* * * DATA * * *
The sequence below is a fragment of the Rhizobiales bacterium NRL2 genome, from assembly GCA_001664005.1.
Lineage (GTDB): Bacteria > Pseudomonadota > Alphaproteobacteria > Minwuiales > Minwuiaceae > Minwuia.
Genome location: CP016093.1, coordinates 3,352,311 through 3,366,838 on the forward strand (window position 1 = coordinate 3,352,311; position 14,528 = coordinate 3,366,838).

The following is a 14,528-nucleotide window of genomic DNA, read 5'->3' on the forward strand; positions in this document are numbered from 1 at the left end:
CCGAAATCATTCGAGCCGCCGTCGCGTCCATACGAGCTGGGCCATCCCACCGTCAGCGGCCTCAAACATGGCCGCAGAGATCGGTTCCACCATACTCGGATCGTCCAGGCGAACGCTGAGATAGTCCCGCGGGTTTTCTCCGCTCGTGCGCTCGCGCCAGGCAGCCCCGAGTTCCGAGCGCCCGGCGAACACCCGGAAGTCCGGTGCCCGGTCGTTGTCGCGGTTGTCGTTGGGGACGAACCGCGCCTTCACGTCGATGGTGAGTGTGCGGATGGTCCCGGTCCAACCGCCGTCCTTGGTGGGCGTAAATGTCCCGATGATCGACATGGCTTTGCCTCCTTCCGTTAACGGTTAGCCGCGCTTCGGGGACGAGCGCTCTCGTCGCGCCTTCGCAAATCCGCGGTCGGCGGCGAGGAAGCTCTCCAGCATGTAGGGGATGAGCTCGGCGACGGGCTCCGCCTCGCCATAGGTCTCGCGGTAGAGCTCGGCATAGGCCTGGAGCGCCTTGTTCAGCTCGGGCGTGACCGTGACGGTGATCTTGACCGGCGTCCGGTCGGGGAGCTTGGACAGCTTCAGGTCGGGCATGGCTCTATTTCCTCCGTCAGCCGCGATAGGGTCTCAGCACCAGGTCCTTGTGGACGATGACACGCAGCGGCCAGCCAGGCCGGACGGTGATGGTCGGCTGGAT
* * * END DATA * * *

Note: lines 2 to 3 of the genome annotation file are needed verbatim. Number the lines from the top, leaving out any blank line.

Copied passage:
Lineage (GTDB): Bacteria > Pseudomonadota > Alphaproteobacteria > Minwuiales > Minwuiaceae > Minwuia.
Genome location: CP016093.1, coordinates 3,352,311 through 3,366,838 on the forward strand (window position 1 = coordinate 3,352,311; position 14,528 = coordinate 3,366,838).